Sidney Reilly: Master Spy
By Claire Mulley, Spectator 22/1/23
Jan 22, 2023 - 3:00:52 PM
‘James Bond is just a piece of nonsense I dreamt up,’ the former naval intelligence officer Ian Fleming once said. ‘He’s nota Sidney Reilly you know.’
Sidney Reilly was not really Sidney Reilly either; but he was certainly a James Bond. Born Sigmund or Schlomo Rosenblum (this is a book full of caveats), he spoke possibly six languages and identified at different times as an Englishman, an Irishman, a Greek or Turkish merchant, a German machine-tool operator and a Tsarist officer. In fact he came from a Ukrainian Jewish family, but ignored his heritage as much as prevailing anti-Semitism would permit, and devoted his life to making love and money and, with only slightly greater dedication, fighting Bolshevism as an MI6 spy.
First arrested, aged 20, by the Okhrana, the Tsarist secret police, Reilly emerged from the cells grief-stricken by the death of his mother during his incarceration but free to make his own way in the world. Reaching London via Paris, suspiciously richer after the sudden deaths of two anarchist money couriers, he launched himself on his triple career as ‘businessman, conman and spy’. Money, like women, passed rapidly through his hands, providing sparkle rather than security. Another dubious death and a quick marriage furnished not only funds, but also a Foreign Office passport under the name of Sidney Reilly. It was far easier for him to travel as an Irishman than as a Jew from Odessa, and soon he was a spy to several masters, including MI5 and MI6.
The rest of Reilly’s colourful life was spent against the changing backdrop of Shanghai, Tokyo, Manila, Rio, Paris, London and various parts of Russia, although little feeling for these glamorous locations is evoked in Benny Morris’s book. But there is plenty of action. For starters, Reilly may have murdered several men. He certainly oiled the wheels of the war industry trade between Russia, Germany and Britain, making a fortune on the side, and chalking up a string of significant intelligence successes involving émigré Russian revolutionaries, German armaments producers and the Tsarist army and navy.
What Reilly failed to do, but had a good stab at, was overthrow the Bolshevik regime. If they were not executed immediately, Reilly favoured parading Lenin and Trotsky through the Moscow streets ‘with their nether garments missing’. As he would discover some years later, when a midlife crisis contributed to send him back to Russia, their plans for him would not be so forgiving.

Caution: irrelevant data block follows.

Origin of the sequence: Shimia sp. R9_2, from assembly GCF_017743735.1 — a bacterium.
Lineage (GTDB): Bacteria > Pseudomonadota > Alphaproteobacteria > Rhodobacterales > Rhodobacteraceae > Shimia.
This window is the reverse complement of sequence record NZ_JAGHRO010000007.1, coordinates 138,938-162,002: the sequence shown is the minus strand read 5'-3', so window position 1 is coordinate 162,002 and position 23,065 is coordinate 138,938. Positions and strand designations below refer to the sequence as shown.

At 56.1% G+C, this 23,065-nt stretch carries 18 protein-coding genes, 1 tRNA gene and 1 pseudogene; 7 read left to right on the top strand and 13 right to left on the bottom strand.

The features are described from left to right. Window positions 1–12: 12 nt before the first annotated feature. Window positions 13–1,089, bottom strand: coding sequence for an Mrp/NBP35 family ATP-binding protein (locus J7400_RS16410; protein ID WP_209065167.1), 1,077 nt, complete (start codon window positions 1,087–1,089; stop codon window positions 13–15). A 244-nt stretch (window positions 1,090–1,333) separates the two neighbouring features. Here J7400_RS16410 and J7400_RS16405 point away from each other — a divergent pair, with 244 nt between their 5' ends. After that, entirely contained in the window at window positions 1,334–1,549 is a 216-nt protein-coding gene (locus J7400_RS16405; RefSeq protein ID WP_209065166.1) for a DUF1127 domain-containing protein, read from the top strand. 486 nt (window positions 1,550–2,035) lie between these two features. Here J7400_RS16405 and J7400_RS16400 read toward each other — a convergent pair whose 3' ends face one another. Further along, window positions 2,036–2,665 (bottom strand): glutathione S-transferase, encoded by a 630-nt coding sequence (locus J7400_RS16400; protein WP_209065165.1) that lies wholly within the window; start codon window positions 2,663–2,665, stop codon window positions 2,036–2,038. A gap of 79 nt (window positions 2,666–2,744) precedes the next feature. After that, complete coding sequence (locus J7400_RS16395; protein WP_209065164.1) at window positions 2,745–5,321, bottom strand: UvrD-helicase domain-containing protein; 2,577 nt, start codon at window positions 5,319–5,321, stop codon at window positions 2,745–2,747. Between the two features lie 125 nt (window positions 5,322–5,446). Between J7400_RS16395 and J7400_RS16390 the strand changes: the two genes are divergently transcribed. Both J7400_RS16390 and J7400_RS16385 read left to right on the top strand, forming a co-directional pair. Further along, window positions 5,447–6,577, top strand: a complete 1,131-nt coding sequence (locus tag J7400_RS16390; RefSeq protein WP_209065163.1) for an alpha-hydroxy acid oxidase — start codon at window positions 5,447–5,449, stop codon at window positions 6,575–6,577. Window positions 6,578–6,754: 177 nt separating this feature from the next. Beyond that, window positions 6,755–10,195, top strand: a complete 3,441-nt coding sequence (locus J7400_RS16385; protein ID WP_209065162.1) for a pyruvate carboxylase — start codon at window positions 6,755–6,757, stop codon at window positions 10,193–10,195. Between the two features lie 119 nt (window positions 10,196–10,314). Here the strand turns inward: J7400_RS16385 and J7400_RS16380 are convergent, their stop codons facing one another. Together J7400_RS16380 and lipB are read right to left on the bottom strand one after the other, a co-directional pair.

While not (and sometimes while) spying, Reilly enjoyed a series of affairs. ‘Women fell to his irresistible charm like leaves from the trees in autumn,’ Morris quotes a previous biographer, although his own narrative is less romantic. ‘En passant, Reilly also bagged Nadine,’ he writes. Yet it seems that Reilly’s lovers were not passive conquests. This Nadine confessed that she had ‘immediately decided to have’ Reilly, and a later lover declared she was ‘swept up in temptation as dry grass is swept by a flame’.
In fact, most characters in this book have significant agency, and what a cast there is. Remarkable intelligence officers Bruce Lockhart and Boris Savinov; Trotsky – who may have been related to Reilly; and MI6’s ‘C’, Mansfield Cumming, are just a few of those who play significant roles. Walk-on parts go to, among others, Winston Churchill at the Paris Peace conference, the author and spy Somerset Maugham, and Lenin’s would-be assassin Fanny Kaplan, ‘leaning her chin upon her hand… apparently resigned to her fate’.
Published as part of the Jewish Lives series for Yale University Press, this concise book, with only one inside photograph, concludes with an assessment of how similar Reilly was to Bond, how successful he was as a spy, and his difficult relationship with his Jewish origins. Having distanced himself from his heritage as much as possible, Reilly denigrated ‘ugly’ Jewish women, and made surprisingly little reference in his intelligence reports to the pogroms taking place against European Jews. Avoiding speculating as to why, Morris can only admit that his subject remains ‘an enigmatic figure’.
Morris is on safest ground when framing the story in its historical context, in particular the end of the first world war and the Bolshevik revolution. But safe ground was not his subject’s natural habitat, and despite the high drama of Reilly’s life there is little atmosphere, tension or suspense in this telling. We discover on page three how Reilly dies, and learn when on page ten, a lifetime before it happens. A few more facts may have been pinned down but, despite some evocative quotations from Reilly and his associates, there is little feeling for the suave yet savage ‘Ace of Spies’ on these pages. Would Reilly have been disappointed by this rather hesitant account or pleased by his continued evasiveness beyond the grave? From what we have here, it is hard to tell.
Source: Ocnus.net 2022